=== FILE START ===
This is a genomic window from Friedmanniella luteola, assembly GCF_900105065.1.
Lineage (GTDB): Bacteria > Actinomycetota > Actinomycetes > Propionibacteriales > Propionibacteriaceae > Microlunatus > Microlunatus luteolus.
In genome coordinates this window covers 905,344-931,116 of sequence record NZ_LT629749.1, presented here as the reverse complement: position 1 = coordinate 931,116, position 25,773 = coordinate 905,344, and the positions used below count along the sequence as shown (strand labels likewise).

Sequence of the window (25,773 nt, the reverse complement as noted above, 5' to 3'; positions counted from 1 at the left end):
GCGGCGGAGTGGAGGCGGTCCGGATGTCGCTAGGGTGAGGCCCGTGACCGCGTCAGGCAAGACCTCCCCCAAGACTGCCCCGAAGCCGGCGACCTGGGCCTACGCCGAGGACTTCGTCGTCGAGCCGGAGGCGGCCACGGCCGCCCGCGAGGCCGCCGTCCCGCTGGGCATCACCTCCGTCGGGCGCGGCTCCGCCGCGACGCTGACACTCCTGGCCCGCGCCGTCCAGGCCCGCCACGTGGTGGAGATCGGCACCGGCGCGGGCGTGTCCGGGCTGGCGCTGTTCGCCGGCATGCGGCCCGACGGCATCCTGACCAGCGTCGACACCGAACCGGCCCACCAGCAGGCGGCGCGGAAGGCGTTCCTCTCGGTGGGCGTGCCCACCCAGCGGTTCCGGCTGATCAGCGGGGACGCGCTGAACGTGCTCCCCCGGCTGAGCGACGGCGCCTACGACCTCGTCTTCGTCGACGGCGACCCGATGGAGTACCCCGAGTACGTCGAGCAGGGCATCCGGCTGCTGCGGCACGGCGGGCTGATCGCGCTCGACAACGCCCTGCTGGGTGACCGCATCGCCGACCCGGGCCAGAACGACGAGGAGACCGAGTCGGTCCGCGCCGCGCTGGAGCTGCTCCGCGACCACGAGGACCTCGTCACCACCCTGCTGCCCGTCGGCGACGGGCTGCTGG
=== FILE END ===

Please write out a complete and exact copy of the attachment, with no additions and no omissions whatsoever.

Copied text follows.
This is a genomic window from Friedmanniella luteola, assembly GCF_900105065.1.
Lineage (GTDB): Bacteria > Actinomycetota > Actinomycetes > Propionibacteriales > Propionibacteriaceae > Microlunatus > Microlunatus luteolus.
In genome coordinates this window covers 905,344-931,116 of sequence record NZ_LT629749.1, presented here as the reverse complement: position 1 = coordinate 931,116, position 25,773 = coordinate 905,344, and the positions used below count along the sequence as shown (strand labels likewise).

Sequence of the window (25,773 nt, the reverse complement as noted above, 5' to 3'; positions counted from 1 at the left end):
GCGGCGGAGTGGAGGCGGTCCGGATGTCGCTAGGGTGAGGCCCGTGACCGCGTCAGGCAAGACCTCCCCCAAGACTGCCCCGAAGCCGGCGACCTGGGCCTACGCCGAGGACTTCGTCGTCGAGCCGGAGGCGGCCACGGCCGCCCGCGAGGCCGCCGTCCCGCTGGGCATCACCTCCGTCGGGCGCGGCTCCGCCGCGACGCTGACACTCCTGGCCCGCGCCGTCCAGGCCCGCCACGTGGTGGAGATCGGCACCGGCGCGGGCGTGTCCGGGCTGGCGCTGTTCGCCGGCATGCGGCCCGACGGCATCCTGACCAGCGTCGACACCGAACCGGCCCACCAGCAGGCGGCGCGGAAGGCGTTCCTCTCGGTGGGCGTGCCCACCCAGCGGTTCCGGCTGATCAGCGGGGACGCGCTGAACGTGCTCCCCCGGCTGAGCGACGGCGCCTACGACCTCGTCTTCGTCGACGGCGACCCGATGGAGTACCCCGAGTACGTCGAGCAGGGCATCCGGCTGCTGCGGCACGGCGGGCTGATCGCGCTCGACAACGCCCTGCTGGGTGACCGCATCGCCGACCCGGGCCAGAACGACGAGGAGACCGAGTCGGTCCGCGCCGCGCTGGAGCTGCTCCGCGACCACGAGGACCTCGTCACCACCCTGCTGCCCGTCGGCGACGGGCTGCTGG